This is in contrast to an S-Corporation, because an S-Corporation’s retained earnings automatically flows through the S-Corporation to the shareholders as dividend regardless if the shareholder was paid the retained earnings in cash or if no distribution of cash took place.

  What should be the value of the Life Insurance policies?

       If you are unable to determine the FMV of assets, you can request the assistance of a professional appraiser or some other person with specialized skills to determine the current FMV.  An online search could be used to support the value of some assets.  In terms of the life insurance policies, since a willing buyer would pay at least the cash value of the policy, then the cash value would be the FMV less a nominal transaction and inconvenience fee to the hypothetical buyer.  If your insurance agent feels that the separate death benefit part of life insurance has a market value, then it should be used as the sales price.

   What should the shareholder’s basis be for the sales transaction?                    

      Shareholder basis is determined by considering the amount of money contributed to the corporation at the time the shares were acquired.  This is called outside basis in the hands of the shareholder.  This number may end up being different from the inside basis shown on the corporation’s balance sheet.  Then the evolving basis computation would include any additional funds that were contributed to the corporation or assets transferred to the corporation.  If the corporation had paid the shareholder an amount in excess of the retained earnings of the company, then it would have been considered a return of capital to reduce the stock basis.  If the shareholders have no way of calculating the shareholder’s basis, some people will end up reporting the basis on the corporation’s balance sheet as the closest reconstruction of data that is unavailable.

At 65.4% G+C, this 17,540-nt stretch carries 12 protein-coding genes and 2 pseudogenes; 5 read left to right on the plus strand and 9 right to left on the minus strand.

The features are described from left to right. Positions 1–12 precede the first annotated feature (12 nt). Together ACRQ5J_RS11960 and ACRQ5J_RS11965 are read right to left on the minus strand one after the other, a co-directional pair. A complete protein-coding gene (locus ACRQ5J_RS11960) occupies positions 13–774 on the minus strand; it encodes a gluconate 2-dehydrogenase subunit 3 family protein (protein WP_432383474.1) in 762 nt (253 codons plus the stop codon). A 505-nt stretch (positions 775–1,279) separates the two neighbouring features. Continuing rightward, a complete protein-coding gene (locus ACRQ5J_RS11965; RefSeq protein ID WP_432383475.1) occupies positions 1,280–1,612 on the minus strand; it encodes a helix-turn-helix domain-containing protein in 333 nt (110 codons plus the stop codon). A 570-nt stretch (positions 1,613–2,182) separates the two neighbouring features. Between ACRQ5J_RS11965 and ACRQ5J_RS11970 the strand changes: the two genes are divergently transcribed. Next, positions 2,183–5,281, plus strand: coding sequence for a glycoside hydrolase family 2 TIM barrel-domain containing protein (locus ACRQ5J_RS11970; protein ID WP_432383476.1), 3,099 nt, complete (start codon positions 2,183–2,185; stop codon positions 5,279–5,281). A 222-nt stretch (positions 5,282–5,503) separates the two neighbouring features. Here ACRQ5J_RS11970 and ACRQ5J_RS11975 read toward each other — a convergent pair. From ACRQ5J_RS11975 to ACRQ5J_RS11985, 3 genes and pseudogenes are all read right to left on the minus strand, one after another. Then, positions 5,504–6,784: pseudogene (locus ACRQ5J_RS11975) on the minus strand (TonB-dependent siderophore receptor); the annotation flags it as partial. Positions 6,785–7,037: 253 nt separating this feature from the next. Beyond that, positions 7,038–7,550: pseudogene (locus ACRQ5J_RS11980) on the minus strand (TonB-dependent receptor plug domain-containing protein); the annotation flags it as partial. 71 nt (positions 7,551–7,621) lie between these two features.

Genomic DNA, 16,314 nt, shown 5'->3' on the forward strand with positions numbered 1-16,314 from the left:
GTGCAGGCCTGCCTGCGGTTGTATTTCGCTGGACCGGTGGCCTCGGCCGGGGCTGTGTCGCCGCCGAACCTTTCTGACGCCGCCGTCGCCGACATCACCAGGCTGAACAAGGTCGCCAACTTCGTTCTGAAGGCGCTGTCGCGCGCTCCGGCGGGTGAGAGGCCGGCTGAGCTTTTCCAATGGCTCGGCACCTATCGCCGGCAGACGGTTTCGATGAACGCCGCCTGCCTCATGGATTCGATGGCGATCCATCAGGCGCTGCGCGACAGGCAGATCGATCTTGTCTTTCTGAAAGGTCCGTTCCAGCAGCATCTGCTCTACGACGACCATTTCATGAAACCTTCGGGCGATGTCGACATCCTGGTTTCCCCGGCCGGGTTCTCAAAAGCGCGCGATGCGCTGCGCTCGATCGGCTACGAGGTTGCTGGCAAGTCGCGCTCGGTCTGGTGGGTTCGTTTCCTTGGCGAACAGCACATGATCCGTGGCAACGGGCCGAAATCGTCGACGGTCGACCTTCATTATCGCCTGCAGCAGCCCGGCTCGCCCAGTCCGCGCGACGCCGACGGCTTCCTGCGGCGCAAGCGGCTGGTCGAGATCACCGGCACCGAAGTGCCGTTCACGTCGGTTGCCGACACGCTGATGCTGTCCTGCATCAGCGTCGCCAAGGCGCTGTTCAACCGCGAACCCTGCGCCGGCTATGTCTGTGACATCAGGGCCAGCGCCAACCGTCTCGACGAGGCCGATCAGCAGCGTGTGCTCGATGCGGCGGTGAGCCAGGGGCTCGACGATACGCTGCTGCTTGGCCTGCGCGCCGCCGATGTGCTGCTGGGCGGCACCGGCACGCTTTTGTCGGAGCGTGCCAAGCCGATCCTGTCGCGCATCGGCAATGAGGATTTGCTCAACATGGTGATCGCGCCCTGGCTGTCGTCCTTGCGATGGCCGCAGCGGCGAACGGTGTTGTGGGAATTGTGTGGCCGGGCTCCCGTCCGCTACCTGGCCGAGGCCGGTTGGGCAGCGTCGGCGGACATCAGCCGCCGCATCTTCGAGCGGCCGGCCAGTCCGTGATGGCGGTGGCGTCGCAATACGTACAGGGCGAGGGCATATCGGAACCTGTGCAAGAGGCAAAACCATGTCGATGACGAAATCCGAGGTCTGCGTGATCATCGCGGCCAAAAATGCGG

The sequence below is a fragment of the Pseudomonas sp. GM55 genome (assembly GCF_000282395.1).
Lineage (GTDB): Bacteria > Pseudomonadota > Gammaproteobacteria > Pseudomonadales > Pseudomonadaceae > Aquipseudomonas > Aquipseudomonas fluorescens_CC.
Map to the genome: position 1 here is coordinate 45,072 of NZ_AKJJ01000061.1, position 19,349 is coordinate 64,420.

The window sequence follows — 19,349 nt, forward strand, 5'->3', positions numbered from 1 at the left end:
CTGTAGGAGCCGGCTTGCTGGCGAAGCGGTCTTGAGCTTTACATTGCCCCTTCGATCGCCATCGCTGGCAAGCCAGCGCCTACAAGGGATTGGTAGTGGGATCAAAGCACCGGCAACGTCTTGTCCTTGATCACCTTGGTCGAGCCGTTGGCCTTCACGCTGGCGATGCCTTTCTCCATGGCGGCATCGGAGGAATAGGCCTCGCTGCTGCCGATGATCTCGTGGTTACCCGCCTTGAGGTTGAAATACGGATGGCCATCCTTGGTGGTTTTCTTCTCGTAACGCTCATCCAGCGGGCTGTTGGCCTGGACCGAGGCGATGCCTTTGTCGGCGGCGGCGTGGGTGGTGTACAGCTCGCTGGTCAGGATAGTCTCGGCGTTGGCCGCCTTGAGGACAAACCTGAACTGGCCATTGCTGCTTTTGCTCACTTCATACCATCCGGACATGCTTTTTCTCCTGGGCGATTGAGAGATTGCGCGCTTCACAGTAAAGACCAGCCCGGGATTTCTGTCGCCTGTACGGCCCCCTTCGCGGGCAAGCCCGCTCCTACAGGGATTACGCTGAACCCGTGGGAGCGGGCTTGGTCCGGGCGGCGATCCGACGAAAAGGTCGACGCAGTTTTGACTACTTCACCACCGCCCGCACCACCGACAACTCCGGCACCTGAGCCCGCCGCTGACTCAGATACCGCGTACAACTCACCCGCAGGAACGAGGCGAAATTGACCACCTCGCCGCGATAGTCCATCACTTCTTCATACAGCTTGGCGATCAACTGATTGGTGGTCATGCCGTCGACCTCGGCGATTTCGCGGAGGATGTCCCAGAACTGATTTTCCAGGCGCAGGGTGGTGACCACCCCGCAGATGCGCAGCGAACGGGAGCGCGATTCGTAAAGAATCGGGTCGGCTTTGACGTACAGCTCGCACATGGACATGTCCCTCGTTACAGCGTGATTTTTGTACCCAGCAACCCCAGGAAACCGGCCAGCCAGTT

The above basis calculation method is the way most stock basis computations are made.  However, if a shareholder received a stepped up basis under IRC §1014 because of the death of a spouse that was holding title in community property, then the starting point for the evolving basis computation will be the FMV of the stock as indicated on IRS Form 706 or other documentation.  From that point, increases or decreases could take place in the stock basis depending on the type of transactions discussed in “G” above.

      The shareholders will report the complete liquidation of their shares considering the transaction as a sale of stock for the value of the compensation, funds, assets received from the corporation.  The basis used for the sale cost basis will be the shareholder’s basis in the stock.